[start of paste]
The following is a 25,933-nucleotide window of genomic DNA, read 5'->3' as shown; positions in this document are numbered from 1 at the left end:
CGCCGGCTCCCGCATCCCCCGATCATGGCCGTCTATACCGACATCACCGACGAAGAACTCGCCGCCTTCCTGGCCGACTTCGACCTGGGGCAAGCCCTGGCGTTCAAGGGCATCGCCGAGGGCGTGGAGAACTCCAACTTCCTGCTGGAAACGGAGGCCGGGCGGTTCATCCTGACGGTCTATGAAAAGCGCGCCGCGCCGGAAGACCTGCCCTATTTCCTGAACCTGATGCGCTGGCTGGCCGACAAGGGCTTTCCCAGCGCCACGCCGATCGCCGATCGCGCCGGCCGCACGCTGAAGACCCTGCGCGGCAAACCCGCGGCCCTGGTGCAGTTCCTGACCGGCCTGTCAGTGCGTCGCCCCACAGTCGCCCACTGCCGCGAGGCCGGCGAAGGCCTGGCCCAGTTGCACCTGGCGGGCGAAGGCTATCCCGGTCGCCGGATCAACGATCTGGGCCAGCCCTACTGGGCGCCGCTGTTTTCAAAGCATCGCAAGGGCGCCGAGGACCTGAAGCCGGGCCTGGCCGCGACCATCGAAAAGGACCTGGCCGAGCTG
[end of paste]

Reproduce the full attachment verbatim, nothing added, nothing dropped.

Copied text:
The following is a 25,933-nucleotide window of genomic DNA, read 5'->3' as shown; positions in this document are numbered from 1 at the left end:
CGCCGGCTCCCGCATCCCCCGATCATGGCCGTCTATACCGACATCACCGACGAAGAACTCGCCGCCTTCCTGGCCGACTTCGACCTGGGGCAAGCCCTGGCGTTCAAGGGCATCGCCGAGGGCGTGGAGAACTCCAACTTCCTGCTGGAAACGGAGGCCGGGCGGTTCATCCTGACGGTCTATGAAAAGCGCGCCGCGCCGGAAGACCTGCCCTATTTCCTGAACCTGATGCGCTGGCTGGCCGACAAGGGCTTTCCCAGCGCCACGCCGATCGCCGATCGCGCCGGCCGCACGCTGAAGACCCTGCGCGGCAAACCCGCGGCCCTGGTGCAGTTCCTGACCGGCCTGTCAGTGCGTCGCCCCACAGTCGCCCACTGCCGCGAGGCCGGCGAAGGCCTGGCCCAGTTGCACCTGGCGGGCGAAGGCTATCCCGGTCGCCGGATCAACGATCTGGGCCAGCCCTACTGGGCGCCGCTGTTTTCAAAGCATCGCAAGGGCGCCGAGGACCTGAAGCCGGGCCTGGCCGCGACCATCGAAAAGGACCTGGCCGAGCTG